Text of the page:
Utah, South Dakota, and West Virginia are the latest states to enact reforms to their adult corrections or juvenile justice systems with overwhelming bipartisan support. The states’ legislative packages are designed to protect public safety, hold offenders accountable, and control corrections costs.
On April 9, Utah Governor Gary Herbert (R) signed into law sweeping criminal justice legislation that prioritizes prison beds for serious and violent offenders, strengthens probation and parole, and expands reentry and treatment programs. The new law is expected to prevent almost all of the projected growth in the prison population and save the state more than $500 million over the next two decades.
In March, South Dakota Governor Dennis Daugaard (R) and West Virginia Governor Earl Ray Tomblin (D) signed into law juvenile justice reforms that target the use of residential facilities to youth who are a public safety risk and reinvest the savings in evidence-based community programs. In all, the changes are expected to substantially curtail the number of juvenile offenders in state-funded facilities and save the states more than $50 million, combined, over the next five years.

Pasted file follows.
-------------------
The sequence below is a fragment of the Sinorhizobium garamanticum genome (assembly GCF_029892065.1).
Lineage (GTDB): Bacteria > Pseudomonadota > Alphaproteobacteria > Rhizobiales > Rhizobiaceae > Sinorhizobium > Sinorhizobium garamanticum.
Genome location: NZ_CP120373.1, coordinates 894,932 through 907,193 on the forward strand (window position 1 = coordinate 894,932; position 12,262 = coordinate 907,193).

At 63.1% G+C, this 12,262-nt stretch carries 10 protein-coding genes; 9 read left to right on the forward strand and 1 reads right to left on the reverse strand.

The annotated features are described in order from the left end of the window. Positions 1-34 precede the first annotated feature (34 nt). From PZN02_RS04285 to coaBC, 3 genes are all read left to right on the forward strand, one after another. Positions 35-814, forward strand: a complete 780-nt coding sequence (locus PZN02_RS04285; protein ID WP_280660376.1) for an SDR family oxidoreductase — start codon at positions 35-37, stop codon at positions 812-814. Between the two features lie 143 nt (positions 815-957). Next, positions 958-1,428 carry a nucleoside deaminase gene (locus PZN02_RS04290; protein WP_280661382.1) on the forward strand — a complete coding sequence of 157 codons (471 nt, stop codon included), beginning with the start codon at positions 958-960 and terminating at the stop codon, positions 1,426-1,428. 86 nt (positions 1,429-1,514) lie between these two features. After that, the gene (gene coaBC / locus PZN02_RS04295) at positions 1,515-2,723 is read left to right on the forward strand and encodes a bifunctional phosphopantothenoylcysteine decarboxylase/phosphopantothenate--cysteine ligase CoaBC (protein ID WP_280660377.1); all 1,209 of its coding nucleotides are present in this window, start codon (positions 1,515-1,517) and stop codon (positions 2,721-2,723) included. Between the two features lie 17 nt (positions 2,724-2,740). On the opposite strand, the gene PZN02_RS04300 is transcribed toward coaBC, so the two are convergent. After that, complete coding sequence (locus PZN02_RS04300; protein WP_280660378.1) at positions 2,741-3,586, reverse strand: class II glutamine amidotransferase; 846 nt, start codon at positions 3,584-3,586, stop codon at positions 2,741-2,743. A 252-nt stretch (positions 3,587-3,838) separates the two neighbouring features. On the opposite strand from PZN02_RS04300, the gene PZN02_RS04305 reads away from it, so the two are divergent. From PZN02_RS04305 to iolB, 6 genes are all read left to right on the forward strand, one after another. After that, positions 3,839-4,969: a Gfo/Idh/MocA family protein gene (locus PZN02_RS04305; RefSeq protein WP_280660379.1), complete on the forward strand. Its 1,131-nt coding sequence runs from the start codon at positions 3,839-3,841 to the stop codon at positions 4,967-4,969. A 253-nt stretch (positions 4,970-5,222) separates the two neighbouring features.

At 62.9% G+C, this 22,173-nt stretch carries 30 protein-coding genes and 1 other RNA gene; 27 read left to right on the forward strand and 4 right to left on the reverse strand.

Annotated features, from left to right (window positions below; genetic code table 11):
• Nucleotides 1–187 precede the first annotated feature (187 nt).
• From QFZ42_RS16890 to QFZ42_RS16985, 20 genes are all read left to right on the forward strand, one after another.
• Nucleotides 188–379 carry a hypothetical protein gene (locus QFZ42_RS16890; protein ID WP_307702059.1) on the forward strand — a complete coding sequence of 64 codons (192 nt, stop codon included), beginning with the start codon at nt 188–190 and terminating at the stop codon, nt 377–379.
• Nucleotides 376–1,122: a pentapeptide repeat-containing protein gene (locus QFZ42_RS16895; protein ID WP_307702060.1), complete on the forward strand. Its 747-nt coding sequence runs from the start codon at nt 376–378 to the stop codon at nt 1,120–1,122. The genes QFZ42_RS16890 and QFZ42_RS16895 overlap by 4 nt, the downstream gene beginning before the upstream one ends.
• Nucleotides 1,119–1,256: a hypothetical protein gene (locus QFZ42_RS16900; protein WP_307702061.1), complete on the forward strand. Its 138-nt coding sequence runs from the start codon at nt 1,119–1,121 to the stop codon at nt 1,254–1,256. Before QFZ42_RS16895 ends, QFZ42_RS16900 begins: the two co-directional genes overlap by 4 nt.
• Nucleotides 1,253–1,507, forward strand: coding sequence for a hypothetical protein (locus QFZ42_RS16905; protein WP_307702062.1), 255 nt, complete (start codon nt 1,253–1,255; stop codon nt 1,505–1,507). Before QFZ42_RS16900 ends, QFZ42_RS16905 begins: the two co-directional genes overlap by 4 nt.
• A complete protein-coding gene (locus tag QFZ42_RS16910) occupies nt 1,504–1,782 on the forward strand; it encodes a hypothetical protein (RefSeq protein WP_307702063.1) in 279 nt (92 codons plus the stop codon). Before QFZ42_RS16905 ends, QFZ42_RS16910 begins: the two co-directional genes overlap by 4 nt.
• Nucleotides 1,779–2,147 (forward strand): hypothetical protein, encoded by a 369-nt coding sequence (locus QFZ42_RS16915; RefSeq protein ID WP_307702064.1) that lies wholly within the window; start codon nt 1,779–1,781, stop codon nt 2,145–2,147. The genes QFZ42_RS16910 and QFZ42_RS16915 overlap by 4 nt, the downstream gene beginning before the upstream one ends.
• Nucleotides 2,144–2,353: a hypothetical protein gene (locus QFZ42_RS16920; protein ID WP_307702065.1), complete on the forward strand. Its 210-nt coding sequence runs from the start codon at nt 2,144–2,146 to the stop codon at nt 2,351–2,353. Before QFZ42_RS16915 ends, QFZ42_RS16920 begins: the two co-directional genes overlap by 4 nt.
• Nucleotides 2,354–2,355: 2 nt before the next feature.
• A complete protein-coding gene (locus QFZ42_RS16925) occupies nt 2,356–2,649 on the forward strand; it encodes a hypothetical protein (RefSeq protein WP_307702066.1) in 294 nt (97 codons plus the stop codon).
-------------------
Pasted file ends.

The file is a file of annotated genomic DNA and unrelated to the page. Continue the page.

Sentencing and corrections reforms advanced by the Justice Reinvestment Initiative (JRI)—a public-private partnership between Pew and the U.S. Department of Justice’s Bureau of Justice Assistance—have enjoyed strong bipartisan consensus in most states. Between 2008 and 2015, lawmakers in 29 states cast more than 5,700 votes in favor of JRI reforms and fewer than 500 in opposition. Through JRI, Pew, the Council of State Governments Justice Center, the Crime and Justice Institute, and other partners provide intensive technical assistance to these states.
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Wide majorities in most states approved sentencing and corrections reforms